In 2005, de Franceschi et al published a study evaluating balanced analgesia using intravenous (iv) morphine, iv ketorolac, and iv tramadol followed by erythrocytapheresis in seven SCD patients aged three to twenty-eight years who presented with VOC. The co-administration of tramadol and ketorolac was effective in all VOC, as shown by pain relief and significant improvement in mood and sleep. The use of erythrocytapheresis, which is not available at our hospital, Moses Cone Memorial Hospital (MCMH), likely contributed to pain relief in this study.
At MCMH pediatric patients who presented prior to August 2010 with VOC caused by SCD were routinely prescribed iv morphine and iv ketorolac for pain control. However, because of the high morphine requirement in this patient population, severe respiratory depression and constipation can occur. After August 2010, pediatric physicians began adding scheduled oral (po) tramadol to the standard regimen of iv morphine patient-controlled analgesia (PCA) and iv ketorolac in an attempt to reduce narcotic-induced side effects. The objective of this retrospective study is to evaluate whether the addition of scheduled po tramadol to iv morphine and iv ketorolac reduces morphine requirements, provides adequate pain relief, decreases length of hospital stay, and reduces severe respiratory depression, severe constipation, and length of PCA therapy.
This single-centered, Institutional Review Board (IRB)-approved, retrospective study included pediatric patients who were ≥ 2 years old with VOC caused by SCD, were on PCA morphine and iv ketorolac and had scheduled po tramadol added to their regimen. Tramadol was dosed at 1-2 mg/kg per dose po every four to 6 h (max: 400 mg/d and 100 mg/dose) and ketorolac at 0.5 mg/kg per dose iv every 6 h (Max: 30 mg/dose). Morphine PCA orders included a basal rate, intermittent dose, lockout interval, and a 1-hour and 4-hour limit. Using the International Classification of Diseases (ICD)-9 code for SCD, all patients < 21 years old who were admitted between March 2008 and March 2011 were included in this retrospective review. Patients were excluded from the review if they did not have a diagnosis of VOC or did not receive morphine PCA. The data was collected from electronic records and included age, weight, morphine use, tramadol use, hemoglobin, pain scores, number of days on PCA, length of hospital stay, respiratory rate, and polyethylene glycol (PEG) use. All patients were analyzed as independent admissions. Additionally, patients with multiple admissions during the study period (at least one with morphine only and one with both morphine and tramadol) were analyzed as paired admissions, acting as their own controls.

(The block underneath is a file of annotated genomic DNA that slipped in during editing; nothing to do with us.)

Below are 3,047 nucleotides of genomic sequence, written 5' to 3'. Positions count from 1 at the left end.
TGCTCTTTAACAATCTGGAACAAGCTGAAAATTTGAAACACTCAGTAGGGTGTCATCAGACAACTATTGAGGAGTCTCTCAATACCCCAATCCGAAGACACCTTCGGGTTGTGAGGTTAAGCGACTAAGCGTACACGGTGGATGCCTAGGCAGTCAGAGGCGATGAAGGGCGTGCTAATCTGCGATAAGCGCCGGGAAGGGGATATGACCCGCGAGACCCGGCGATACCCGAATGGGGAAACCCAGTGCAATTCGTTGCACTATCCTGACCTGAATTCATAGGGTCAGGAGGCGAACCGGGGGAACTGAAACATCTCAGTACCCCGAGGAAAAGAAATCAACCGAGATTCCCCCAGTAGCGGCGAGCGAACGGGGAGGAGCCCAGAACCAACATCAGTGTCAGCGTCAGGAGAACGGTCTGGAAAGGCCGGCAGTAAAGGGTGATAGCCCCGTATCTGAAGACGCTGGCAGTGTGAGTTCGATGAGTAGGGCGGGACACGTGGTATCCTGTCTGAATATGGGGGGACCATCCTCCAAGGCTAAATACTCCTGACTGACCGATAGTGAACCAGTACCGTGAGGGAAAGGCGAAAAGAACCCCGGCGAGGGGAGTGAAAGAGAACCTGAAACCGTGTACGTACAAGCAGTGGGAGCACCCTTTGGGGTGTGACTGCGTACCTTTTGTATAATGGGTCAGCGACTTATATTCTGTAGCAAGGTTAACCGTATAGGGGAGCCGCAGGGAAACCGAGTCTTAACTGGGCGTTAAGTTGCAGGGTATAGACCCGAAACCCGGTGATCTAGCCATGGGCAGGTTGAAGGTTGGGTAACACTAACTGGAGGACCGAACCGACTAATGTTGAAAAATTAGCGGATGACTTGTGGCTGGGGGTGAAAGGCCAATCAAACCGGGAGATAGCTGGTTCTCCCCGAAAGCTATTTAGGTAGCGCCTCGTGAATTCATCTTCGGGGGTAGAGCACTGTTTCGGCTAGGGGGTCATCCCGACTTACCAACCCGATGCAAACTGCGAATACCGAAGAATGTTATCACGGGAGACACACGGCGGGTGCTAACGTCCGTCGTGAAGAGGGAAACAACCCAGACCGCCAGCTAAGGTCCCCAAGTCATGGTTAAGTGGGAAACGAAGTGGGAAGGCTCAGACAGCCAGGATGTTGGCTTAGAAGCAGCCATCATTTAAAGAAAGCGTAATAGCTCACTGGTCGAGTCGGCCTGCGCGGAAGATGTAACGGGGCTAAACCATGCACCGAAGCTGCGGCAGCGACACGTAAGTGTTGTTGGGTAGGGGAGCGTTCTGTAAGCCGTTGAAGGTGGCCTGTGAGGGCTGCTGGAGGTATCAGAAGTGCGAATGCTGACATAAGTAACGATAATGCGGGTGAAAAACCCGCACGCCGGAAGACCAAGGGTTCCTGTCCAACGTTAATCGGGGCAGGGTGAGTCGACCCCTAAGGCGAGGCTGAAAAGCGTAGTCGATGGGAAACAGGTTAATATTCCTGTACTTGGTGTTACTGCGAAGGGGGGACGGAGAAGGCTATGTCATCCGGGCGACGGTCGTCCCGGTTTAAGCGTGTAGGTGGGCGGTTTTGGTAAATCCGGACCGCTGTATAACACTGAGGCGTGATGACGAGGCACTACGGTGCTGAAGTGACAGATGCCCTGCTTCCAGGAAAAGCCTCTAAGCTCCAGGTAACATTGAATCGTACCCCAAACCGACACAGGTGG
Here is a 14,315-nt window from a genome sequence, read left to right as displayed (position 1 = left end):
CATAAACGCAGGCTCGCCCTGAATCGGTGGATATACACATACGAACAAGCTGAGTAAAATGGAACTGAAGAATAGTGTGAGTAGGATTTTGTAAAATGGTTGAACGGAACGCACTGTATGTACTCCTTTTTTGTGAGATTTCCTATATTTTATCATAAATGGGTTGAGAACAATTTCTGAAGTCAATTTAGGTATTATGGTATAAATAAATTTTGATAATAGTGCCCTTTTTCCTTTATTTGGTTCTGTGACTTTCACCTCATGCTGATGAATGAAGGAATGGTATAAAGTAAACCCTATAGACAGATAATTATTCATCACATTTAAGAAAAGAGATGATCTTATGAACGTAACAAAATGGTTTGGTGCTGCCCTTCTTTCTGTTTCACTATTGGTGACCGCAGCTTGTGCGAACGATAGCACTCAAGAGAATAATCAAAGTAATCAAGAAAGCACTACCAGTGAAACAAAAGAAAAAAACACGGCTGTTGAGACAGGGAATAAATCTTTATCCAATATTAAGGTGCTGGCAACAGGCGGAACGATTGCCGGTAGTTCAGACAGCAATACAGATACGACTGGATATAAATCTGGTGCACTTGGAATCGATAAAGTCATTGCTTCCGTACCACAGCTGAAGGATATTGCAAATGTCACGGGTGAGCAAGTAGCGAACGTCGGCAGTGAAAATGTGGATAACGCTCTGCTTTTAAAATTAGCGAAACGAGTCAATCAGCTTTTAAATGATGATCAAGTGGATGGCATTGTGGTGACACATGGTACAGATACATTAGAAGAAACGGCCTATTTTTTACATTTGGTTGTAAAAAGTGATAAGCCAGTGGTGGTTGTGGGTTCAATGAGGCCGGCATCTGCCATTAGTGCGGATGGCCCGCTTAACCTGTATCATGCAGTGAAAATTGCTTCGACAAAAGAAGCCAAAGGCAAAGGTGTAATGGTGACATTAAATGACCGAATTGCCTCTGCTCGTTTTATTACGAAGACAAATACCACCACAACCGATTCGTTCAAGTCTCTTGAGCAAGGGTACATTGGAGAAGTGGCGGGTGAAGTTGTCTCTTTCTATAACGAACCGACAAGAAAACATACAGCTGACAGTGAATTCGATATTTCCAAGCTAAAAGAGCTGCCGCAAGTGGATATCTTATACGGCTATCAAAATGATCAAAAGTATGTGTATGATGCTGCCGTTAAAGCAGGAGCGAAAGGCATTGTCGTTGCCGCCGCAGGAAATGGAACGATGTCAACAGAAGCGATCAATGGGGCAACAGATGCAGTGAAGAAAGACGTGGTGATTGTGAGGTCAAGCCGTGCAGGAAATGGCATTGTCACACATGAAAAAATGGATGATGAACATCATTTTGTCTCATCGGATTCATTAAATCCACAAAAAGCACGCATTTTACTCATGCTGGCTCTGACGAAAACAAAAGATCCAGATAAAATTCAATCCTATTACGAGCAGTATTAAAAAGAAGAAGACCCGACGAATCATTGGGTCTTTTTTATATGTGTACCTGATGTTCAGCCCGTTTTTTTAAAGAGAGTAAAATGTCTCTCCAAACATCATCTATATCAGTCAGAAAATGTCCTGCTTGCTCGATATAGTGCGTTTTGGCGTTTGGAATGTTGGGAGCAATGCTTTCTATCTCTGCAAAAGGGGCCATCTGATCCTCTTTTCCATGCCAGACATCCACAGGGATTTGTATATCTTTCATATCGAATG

The primary outcome of this study was average daily morphine requirement. Secondary outcomes included average pain scores, respiratory rate, PEG dose, length of PCA therapy and number of days in the hospital.
All patients were analyzed as independent admissions using the Wilcoxon Rank Sum test. Patients who had multiple admissions, one with tramadol use and one without were also analyzed as paired admissions using the Wilcoxon Signed Rank test. The statistical analysis was completed using Stata, Version 10.1 (Cary, NC).
Between March 2008 and March 2011 eighteen pediatric SCD patients with VOC received morphine PCA and iv ketorolac and twelve patients received morphine PCA plus iv ketorolac and scheduled po tramadol. Baseline characteristics were similar between both groups with the exception of the average weight, which was greater in the tramadol group than in the morphine group because the latter group had a younger sample (Table 1).
|Morphine||Morphine + tramadol|
|Age (yr), Mean (range)||11.5 (3-20)||13.4 (7-20)|
|Weight (kg), mean (range)||38.7 (11.6-77.4)||52 (27.0-77.4)a|
|Hemoglobin (mg/dL), mean (range)||9.0 (6.0- 11.9)||9.4 (6.5-12.0)|